Why Alexi McCammond Is Out at Teen Vogue | BoF Professional, News & Analysis

Recent Teen Vogue digital covers. Courtesy

Former Axios political reporter Alexi McCammond, 27, resigned from Teen Vogue less than a week before she was set to take on the role of editor-in-chief at the Condé Nast youth title.

The decision came amid continued backlash from Teen Vogue’s readers, advertisers and staff over racist anti-Asian and homophobic tweets McCammond published close to a decade ago. And it comes during a challenging year for Condé Nast, during which many employees went public with allegations of discrimination in the workplace. Teen Vogue, while one of the smaller titles in Condé Nast’s portfolio, has generated an outsised amount of press in recent years for its unlikely transformation into a progressive political authority.

“My past tweets have overshadowed the work I’ve done to highlight the people and issues that I care about — issues that Teen Vogue has worked tirelessly to share with the world — and so Condé Nast and I have decided to part ways,” wrote McCammond in a statement on Thursday.

Alexi McCammond is Teen Vogue’s new editor in chief. Axios on HBO

The controversy around McCammond escalated almost from the moment her hire was announced on March 5. Many saw her tweets as disqualifying at a publication known for its progressive political and social justice coverage, especially as the nation grappled with a wave of violent attacks against Asian-Americans. On Tuesday, eight people were killed by a shooter in Atlanta, including six victims who were of Asian descent.

The magazine’s staff released a statement shortly after McCammond’s appointment, condemning her tweets. Internally, they asked chief content officer Anna Wintour and other leaders for a discussion, as well as a public apology from their incoming boss. Beauty retailer Ulta paused conversations about a reported seven-figure advertising deal with Teen Vogue last week. A representative for the company did not immediately respond to a request for comment Thursday.

Condé Nast publicly stood by McCammond even as criticism mounted, including from prominent designers, influencers and celebrities. Executives had said they were aware of her anti-Asian tweets and discussed them with her in the hiring process, ultimately deciding she had matured and apologized for them. Last week, McCammond and Wintour met with Teen Vogue employees to build support within the team.

“I am so sorry to have used such hurtful and inexcusable language,” wrote McCammond in a public apology last week. “I’ve dedicated my career to giving a voice to the voiceless, and the last thing I’d ever want is to make anyone — but especially our Asian brothers and sisters in particular — feel more invisible.”

But while the publisher had been aware of the anti-Asian tweets during the hiring process, it had not been aware of the homophobic tweets that were also recirculating online in the last week, according to sources with knowledge of the situation. In recent days, more material from McCammond’s past circulated online, including a blog post about “Black on Black racism” and a 2011 photo of her in a “Native American” costume.

These additional revelations, plus the continued pushback from Teen Vogue’s community on social media even after McCammond published a lengthy public apology, made it harder to defend the decision to hire her and more unlikely that she would be able to regain the audience’s trust.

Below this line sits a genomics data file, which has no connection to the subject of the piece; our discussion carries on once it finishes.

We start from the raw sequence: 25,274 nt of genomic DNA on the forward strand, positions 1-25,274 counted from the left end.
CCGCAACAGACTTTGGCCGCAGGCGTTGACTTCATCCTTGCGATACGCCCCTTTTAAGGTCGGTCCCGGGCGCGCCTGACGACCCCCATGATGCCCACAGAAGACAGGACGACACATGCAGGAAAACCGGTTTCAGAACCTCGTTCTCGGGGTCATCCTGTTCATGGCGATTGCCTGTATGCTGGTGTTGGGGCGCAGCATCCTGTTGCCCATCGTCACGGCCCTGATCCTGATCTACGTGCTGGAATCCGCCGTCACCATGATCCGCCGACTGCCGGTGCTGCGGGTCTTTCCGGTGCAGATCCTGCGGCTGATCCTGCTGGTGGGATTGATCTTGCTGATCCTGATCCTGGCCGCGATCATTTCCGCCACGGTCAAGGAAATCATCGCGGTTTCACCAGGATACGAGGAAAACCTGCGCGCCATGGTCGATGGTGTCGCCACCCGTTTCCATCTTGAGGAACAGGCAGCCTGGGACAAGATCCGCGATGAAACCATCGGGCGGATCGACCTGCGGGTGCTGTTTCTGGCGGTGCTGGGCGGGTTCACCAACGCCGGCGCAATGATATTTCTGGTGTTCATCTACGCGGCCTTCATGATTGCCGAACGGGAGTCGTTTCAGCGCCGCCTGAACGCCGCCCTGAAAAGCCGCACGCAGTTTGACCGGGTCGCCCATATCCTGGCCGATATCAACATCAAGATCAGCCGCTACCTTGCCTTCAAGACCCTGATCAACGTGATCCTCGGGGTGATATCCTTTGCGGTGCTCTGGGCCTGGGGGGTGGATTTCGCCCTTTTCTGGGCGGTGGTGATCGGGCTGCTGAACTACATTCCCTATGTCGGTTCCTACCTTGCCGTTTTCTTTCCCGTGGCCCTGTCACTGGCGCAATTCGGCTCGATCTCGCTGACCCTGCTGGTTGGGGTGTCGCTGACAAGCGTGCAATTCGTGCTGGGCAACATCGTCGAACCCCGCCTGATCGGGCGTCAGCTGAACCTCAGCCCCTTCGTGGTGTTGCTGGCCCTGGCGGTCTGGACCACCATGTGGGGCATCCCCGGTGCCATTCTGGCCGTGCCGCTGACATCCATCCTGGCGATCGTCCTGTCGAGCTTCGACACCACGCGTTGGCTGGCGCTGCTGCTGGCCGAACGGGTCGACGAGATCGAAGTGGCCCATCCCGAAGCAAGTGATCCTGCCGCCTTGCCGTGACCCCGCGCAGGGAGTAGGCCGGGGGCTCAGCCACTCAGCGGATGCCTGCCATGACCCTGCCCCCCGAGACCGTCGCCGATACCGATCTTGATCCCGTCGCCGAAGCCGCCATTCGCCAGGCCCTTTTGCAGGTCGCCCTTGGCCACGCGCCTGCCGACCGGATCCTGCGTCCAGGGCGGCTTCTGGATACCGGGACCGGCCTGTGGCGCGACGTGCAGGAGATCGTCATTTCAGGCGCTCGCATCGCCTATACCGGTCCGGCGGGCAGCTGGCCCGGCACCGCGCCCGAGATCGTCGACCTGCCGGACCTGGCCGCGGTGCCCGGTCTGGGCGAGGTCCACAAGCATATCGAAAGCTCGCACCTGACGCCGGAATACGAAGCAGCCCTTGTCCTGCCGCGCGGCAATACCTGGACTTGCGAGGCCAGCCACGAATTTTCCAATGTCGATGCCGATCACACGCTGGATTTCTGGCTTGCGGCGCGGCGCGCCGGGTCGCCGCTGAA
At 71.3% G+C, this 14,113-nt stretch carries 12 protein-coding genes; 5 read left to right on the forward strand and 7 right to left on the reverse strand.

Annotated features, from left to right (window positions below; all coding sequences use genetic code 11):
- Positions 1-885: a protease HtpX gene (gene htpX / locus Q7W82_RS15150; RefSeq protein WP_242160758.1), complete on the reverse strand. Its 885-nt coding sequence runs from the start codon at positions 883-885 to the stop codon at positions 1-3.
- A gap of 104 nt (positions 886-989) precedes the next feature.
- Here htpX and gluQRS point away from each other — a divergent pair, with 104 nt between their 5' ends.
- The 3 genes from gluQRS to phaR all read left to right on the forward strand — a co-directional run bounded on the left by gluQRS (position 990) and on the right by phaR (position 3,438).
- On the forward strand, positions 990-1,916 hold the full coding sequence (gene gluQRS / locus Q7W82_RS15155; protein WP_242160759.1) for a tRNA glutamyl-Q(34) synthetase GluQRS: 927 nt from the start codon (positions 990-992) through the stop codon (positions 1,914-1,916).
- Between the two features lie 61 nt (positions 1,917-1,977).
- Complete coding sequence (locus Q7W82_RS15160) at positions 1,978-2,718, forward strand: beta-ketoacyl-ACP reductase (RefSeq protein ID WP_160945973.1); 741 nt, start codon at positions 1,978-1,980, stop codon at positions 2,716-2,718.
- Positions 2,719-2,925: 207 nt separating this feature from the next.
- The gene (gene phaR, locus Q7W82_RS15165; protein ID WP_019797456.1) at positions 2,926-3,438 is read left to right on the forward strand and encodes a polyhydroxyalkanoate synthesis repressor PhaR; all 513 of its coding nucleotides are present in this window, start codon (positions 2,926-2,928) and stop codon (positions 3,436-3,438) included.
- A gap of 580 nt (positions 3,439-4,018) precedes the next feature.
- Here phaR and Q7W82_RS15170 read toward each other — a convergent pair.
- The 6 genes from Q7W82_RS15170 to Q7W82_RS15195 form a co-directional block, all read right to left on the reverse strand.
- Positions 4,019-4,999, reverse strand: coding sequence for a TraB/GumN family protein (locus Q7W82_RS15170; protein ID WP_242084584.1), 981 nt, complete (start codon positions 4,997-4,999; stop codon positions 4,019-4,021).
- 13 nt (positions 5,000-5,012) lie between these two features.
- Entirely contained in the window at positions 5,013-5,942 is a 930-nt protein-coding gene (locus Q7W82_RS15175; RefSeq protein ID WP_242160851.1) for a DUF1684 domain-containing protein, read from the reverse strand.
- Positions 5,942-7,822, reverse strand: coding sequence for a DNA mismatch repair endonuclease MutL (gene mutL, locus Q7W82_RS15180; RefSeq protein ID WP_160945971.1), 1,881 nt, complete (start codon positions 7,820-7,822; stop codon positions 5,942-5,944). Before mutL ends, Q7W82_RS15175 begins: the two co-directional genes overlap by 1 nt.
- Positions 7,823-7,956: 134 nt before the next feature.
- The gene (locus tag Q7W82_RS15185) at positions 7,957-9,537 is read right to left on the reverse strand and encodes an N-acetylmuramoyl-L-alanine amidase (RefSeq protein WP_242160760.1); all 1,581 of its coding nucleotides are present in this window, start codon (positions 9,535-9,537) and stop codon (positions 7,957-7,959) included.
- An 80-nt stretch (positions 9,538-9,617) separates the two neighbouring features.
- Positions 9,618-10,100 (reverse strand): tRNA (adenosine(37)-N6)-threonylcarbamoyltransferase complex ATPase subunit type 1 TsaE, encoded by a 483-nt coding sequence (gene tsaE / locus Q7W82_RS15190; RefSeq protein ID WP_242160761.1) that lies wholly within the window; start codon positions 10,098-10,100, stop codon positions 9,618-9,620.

“Given her previous acknowledgement of these posts and her sincere apologies, in addition to her remarkable work in journalism elevating the voices of marginalized communities, we were looking forward to welcoming her into our community,” said chief people officer Stan Duncan in a memo to the publisher’s US staff and shared with BoF. “After speaking with Alexi this morning, we agreed that it was best to part ways, so as to not overshadow the important work happening at Teen Vogue.”

After the announcement, Axios reporter Jonathan Swan was among those who publicly defended McCammond. “Where the hell are we as an industry if we cannot accept a person’s sincere and repeated apologies for tweets when they were a teenager?” he wrote on Twitter.

Diana Tsui, the Infatuation editorial director who was among the first to highlight McCammond’s past tweets on social media, wrote, “I’m glad we spoke up and I’m glad Alexi took full accountability of her actions.”

Condé Nast plans to search for another editor for Teen Vogue, but the digital publication will rely on its existing team for now. Executive editor Samhita Mukhopadhyay is due to exit the title to pursue other projects this week, as planned before the controversy.

Hiring a new successor for Lindsay Peoples Wagner, Teen Vogue’s editor until this month, may become a challenge for the publisher. When it hired McCammond, who was respected for her political coverage of the Biden campaigns for Axios, it signalled that it hoped to continue Teen Vogue’s authority in covering politics and social justice, key themes for its young readership.

McCammond said in her statement she hopes to return to journalism.

“I should not have tweeted what I did and I have taken full responsibility for that,” she said. “I look at my work and growth in the years since, and have redoubled my commitment to growing in the years to come as both a person and as a professional.”

Related Articles:

Teen Vogue Staff Publishes Letter Condemning New Editor in Chief’s Past Tweets

Why Condé Nast Has Stood By Teen Vogue’s Alexi McCammond

Ulta Pauses Advertising With Teen Vogue Over Editor’s Tweets

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